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Sri Lanka: tea island

Le thé du Sri Lanka

In the land of green gold

Some enjoy it with sugar, while others take it with a splash of milk. In some countries like Japan, drinking it is a genuine ceremonial art. Tea is also of great importance in Sri Lanka: one of the biggest producers in the world. From Ceylon during British colonial times to its current nickname of “tea island”, the country’s history and economy is bound up with this delicate plant.

The treasure of Ceylan

For such a small place, the figures are incredible. Despite being ten times smaller than France, Sri Lanka is the world’s biggest tea exporter. With some 300,000 tonnes of tea picked each year, it is also the fourth biggest producer. China, India, Kenya and Sri Lanka together are responsible for 75% of worldwide production.

However, the valleys in the middle of the country’s south-central region haven’t always been covered in these plants with fragile leaves being gently picked by hundreds of women in multicoloured saris. Until the middle of the 19th century, the British grew coffee here. With prices tumbling, competition booming and, above all, a parasite destroying all the plants from 1869, the owners were forced to think again. Since then, tea growing has really taken off in Sri Lanka.

Le thé du Sri Lanka

Suitable climate for growing tea all year round

Although tea plants were imposed on Sri Lanka, they have flourished because of the country’s advantageous climate. Tea thrives in a humid environment where the temperature stays consistently at about 16°C. The plateaus in the south provide this exact climate, meaning the plants don’t have a dormant period and their leaves can be picked all year round.

Sri Lanka has six main tea-producing regions: Nuwara Eliya, Uva, Dimbula, Kandy, Ratnapura and Galle – located between sea level and 2,000 metres above sea level. This range gives the tea its subtleties and varied flavours.

Le thé du Sri Lanka

The taste of the tea

The altitude at which the tea plant grows affects the taste. Its entire spectrum, from the subtlest nuances to the strongest flavours, will also determine whether it is drunk in the morning or afternoon. Here is a quick guide on how to have the perfect teatime.

Brewing low-grown tea leaves (0 to 600 m above sea level) gives a strong, dark flavour. These varieties are ideal as a breakfast tea and can easily cope with a splash of milk.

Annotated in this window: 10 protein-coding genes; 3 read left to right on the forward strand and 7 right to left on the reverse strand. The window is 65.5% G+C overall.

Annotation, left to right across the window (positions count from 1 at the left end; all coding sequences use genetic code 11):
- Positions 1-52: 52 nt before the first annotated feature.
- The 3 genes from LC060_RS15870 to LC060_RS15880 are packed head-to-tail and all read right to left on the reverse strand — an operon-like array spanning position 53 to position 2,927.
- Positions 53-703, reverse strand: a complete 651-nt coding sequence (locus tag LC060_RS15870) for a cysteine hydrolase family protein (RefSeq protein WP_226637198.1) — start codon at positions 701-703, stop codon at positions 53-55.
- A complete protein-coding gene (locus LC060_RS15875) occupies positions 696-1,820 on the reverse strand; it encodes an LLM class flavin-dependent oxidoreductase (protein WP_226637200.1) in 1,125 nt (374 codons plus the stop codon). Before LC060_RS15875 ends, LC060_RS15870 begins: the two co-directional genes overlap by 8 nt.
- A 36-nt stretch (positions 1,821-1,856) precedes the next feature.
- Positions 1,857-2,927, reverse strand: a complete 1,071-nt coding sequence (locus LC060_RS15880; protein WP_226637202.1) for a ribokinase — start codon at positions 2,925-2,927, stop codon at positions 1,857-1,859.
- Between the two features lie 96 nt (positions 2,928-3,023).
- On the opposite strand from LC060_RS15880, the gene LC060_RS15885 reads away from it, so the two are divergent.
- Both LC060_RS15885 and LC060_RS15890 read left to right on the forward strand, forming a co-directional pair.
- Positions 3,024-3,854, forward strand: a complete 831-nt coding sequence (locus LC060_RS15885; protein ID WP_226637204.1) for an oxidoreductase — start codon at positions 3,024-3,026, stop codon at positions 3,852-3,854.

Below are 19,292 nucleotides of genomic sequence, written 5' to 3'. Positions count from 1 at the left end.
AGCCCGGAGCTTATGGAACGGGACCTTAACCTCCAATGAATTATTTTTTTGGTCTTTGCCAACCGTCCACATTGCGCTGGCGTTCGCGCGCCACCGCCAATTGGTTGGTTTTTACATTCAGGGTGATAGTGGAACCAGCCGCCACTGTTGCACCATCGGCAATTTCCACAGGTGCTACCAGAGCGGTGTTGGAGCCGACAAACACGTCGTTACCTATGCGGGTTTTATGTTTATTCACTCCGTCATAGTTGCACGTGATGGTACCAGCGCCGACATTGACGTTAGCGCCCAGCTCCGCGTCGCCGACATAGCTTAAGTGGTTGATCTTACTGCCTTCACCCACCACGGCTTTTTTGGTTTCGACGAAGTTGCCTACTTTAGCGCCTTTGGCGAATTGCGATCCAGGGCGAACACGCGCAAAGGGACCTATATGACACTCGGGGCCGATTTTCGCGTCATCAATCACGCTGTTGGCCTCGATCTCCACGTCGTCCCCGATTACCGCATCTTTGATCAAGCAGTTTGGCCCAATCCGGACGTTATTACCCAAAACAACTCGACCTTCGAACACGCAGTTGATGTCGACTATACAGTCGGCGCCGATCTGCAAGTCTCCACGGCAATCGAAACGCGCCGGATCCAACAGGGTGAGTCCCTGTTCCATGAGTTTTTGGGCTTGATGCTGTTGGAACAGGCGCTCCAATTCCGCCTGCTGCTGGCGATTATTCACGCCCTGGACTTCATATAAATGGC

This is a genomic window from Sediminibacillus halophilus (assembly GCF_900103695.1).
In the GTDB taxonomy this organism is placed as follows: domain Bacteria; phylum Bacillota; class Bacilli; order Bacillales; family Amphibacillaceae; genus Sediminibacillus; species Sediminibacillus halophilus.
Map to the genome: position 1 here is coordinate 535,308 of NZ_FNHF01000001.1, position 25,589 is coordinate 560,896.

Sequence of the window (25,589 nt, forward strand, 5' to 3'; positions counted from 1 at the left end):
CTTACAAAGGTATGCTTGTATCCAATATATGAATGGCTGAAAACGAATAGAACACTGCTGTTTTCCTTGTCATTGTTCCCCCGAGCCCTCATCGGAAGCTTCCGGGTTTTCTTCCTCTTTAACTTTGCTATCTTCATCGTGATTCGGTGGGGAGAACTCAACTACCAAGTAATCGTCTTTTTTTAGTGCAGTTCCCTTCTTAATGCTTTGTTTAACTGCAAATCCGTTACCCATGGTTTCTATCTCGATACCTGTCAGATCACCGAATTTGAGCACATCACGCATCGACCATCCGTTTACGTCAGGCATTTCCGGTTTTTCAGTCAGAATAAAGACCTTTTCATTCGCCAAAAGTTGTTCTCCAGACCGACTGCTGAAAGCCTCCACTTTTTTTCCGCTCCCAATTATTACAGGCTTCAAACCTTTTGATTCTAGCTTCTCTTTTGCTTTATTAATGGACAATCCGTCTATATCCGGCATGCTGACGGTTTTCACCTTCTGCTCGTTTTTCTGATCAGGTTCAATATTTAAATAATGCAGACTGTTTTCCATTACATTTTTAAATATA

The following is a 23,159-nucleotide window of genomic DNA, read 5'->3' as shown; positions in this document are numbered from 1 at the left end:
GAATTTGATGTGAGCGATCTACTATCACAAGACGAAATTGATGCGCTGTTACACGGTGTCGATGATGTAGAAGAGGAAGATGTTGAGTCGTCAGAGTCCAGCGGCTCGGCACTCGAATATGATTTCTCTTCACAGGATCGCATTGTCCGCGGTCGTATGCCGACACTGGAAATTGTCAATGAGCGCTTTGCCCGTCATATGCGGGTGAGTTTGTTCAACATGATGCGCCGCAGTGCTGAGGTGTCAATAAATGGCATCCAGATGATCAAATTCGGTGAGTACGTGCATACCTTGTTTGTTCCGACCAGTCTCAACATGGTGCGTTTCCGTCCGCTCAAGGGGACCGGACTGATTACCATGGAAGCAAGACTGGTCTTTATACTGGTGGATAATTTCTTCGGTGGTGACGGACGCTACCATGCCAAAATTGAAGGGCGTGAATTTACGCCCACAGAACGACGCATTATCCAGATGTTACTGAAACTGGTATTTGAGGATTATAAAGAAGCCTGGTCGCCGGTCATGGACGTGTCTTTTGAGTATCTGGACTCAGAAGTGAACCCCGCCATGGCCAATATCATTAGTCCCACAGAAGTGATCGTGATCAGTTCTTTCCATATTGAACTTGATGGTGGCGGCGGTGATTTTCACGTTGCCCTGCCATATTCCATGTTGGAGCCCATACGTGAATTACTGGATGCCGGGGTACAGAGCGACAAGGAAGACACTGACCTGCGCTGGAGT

Medium-grown teas from the plateaus (600 to 1,300 m above sea level) are woody and go perfectly with citrus notes.

Finer teas from higher altitudes (1,300 m above sea level and higher) develop subtle and concentrated flavours. One example is Darjeeling: considered the noblest and most refined of teas. Sri Lanka’s high-grown teas are among the most sought after.

The colours of the tea

The colour of the tea depends on oxidation, which makes the leaves go darker and influences the taste. Chlorophyll undergoes a transformation that makes the leaves’ pigmentation turn black. This process is halted when the leaves are exposed to a heat source.

Each colour of tea has its own special production process. For white tea, the bud and the two adjacent leaves are picked from the best plants. The harvested leaves are dried for two to three days, giving them time to oxidise and take on silver tones. Lastly, they are dried. This only takes 10 to 20 minutes and desiccates the leaves.

For green tea, young leaves at the ends of branches are selected. Next comes the fixing stage. This is an important step that takes several hours and determines the colour, fragrance and taste of the tea. The leaves are then rolled by hand, which takes about an hour. Lastly, the leaves are heated to 65-70°C for 20 minutes.

As for black tea, it takes several hours to dry the leaves. Then comes the rolling stage. This takes one or two hours and is done in a highly humid environment at 20°C; without either of these factors, the harvest would be lost. Lastly, the drying takes 30 minutes and is done at 120°C. This stage fixes the colour, fragrance and flavour of the black tea.

Photos credits : ©iStock / © Unsplash

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